Social Skills for Social Ills

By Marks, Susan Unok; Schrader, Carl et al. | Teaching Exceptional Children, November/December 1999 | Go to article overview
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Social Skills for Social Ills

Marks, Susan Unok, Schrader, Carl, Levine, Mark, Hagie, Chris, et al., Teaching Exceptional Children

Supporting the Social Skills Development of Adolescents with Asperger's Syndrome

Imagine being an adolescent without social skills. Here are some reflections of a parent of such a young person-a young man with Asperger's syndrome: In junior high, well, I think that's an age when kids are so intolerant of differences.... There's always been one or two kids that he felt were really giving him a bad time ... and then there's all this going from one class to another, all the noise and confusion, I think really unsettles him. And then the whole puberty thing and the hormones.... Seventh and eighth grade have been difficult, he's really had a lot of anxiety, a lot of depression, a lot of ups and downs.... When he hit puberty and started noticing the opposite sex, he really realized that he has a hard time knowing how to socialize and he said that he felt bad that other kids seemed to know how to talk to kids and know how to talk to girls, and he just didn't know how to do it.

In this article, we share some educational principles and strategies that we have found to be effective with adolescents with Asperger's syndrome. We base these suggestions on five sources:

A review of the educational literature on Asperger's syndrome.

Our work as clinicians providing consultation and support to teachers and families.

Interviews with parents.

Focus groups with one-to-one paraeducators.

Interviews with students with Asperger's syndrome.

We believe that the sampling of strategies presented here can help educators develop social skills programs for students with Asperger's syndrome and other related disorders. We focus on secondary students because social skills can be so critical to the adolescent period, particularly the transition to middle school.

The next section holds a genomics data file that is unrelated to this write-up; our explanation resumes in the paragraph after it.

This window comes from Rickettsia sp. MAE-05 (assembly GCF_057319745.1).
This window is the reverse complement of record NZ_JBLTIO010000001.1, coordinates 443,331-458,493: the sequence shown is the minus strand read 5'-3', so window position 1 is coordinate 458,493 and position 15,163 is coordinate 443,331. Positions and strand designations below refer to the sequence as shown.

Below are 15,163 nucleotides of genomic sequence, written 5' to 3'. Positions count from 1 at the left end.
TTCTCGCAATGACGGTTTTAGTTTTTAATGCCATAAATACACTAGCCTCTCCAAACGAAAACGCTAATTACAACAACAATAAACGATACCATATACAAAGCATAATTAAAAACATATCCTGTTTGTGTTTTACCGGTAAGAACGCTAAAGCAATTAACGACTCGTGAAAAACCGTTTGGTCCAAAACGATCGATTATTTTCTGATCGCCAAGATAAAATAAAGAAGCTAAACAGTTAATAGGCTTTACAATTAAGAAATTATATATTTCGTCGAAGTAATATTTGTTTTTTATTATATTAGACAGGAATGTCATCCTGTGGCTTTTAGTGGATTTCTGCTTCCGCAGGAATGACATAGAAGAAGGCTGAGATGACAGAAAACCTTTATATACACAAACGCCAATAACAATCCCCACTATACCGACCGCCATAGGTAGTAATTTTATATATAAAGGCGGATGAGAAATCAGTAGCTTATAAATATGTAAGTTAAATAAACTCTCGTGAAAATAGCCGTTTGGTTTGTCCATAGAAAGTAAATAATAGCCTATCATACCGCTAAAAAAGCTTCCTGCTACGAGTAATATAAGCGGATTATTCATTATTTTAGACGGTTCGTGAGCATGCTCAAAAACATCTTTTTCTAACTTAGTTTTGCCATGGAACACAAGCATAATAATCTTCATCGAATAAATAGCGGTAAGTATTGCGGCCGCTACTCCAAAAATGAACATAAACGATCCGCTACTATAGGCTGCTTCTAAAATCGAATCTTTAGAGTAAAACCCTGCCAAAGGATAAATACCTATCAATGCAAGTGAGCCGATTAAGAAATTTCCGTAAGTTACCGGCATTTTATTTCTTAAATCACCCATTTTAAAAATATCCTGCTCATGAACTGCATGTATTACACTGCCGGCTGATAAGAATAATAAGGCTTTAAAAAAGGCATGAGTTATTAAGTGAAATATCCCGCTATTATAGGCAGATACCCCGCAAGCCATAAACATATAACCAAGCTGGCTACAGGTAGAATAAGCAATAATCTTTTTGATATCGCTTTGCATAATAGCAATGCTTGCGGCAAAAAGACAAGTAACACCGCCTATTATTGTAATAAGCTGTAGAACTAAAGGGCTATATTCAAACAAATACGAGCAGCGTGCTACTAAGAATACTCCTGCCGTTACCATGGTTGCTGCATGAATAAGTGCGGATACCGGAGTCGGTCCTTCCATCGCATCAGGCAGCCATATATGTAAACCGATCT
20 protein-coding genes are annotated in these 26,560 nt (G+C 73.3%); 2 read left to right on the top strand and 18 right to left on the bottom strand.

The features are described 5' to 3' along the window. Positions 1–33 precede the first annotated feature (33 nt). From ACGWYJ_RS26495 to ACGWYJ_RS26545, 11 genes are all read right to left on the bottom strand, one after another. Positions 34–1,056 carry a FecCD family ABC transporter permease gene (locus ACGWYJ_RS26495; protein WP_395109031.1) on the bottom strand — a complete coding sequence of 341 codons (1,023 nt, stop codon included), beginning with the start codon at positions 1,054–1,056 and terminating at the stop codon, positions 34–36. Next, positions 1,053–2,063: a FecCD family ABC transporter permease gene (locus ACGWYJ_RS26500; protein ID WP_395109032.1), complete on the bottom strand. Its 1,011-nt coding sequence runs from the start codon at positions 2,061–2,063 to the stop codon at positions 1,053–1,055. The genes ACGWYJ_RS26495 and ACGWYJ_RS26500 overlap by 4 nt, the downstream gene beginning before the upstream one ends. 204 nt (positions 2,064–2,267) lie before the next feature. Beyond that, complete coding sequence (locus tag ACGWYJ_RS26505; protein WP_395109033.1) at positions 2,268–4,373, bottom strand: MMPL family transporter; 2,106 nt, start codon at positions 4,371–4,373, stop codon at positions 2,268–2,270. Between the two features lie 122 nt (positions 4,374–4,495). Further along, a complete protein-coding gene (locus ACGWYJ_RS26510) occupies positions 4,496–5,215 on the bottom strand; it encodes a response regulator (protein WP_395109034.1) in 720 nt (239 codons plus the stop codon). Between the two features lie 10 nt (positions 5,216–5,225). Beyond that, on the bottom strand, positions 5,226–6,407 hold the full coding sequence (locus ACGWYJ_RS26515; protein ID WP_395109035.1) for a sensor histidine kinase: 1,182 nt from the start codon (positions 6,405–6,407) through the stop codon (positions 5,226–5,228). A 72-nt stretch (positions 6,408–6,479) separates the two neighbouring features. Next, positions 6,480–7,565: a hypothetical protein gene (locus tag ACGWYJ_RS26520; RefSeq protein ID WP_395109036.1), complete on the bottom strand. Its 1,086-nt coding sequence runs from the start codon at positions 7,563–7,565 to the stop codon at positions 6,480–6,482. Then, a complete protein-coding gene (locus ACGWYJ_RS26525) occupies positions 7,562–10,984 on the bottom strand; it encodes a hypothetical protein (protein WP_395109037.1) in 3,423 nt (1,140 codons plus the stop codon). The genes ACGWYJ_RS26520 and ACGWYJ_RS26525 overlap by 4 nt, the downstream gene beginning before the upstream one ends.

One of the biggest challenges for students with Asperger's syndrome is understanding the rules of social interaction-rules that many of us learn and take for granted. Students with Asperger's syndrome frequently violate these important rules, such as the following:

Maintaining an acceptable social distance.

Making appropriate and relevant comments.

Participating in conversational turntaking.

Judging the timing of conversational dialogue.

One of the most common results of this lack of reciprocity in social interactions is that the student may engage in one-sided conversations, giving more information than is desired by the listener, ignoring the "give and take" of conversations.

Here are some examples of the social skills difficulties of some students with Asperger's syndrome:

Students with Asperger's syndrome are usually unaware of the effect of their behavior on others. These social skill deficits are most noticeable during classroom cooperative work activities. Although such groupings are important for facilitating students' learning to work together, students with Asperger's syndrome find working in small groups particularly challenging. Difficulties in negotiating, compromising, and being able to accept others' ideas-especially if the student with Asperger's feels that he or she knows the one "right way"can often hinder the student's success in group efforts. As a result, the student with Asperger's syndrome either tries to take over the group or withdraws from it.

Some students have difficulties with the intensity and timing of their social initiations, presumably because they do not adequately read social cues. This lack of ability to read social cues results in what one mother described as "stepping inside people's comfort zones."

Some students have been observed to almost "fixate" on particular teachers or peers, making inappropriate and excessive attempts to gain their attention. One paraeducator shared how a student enjoyed recognition and attention from his teachers and how he would "hover around them.

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Social Skills for Social Ills


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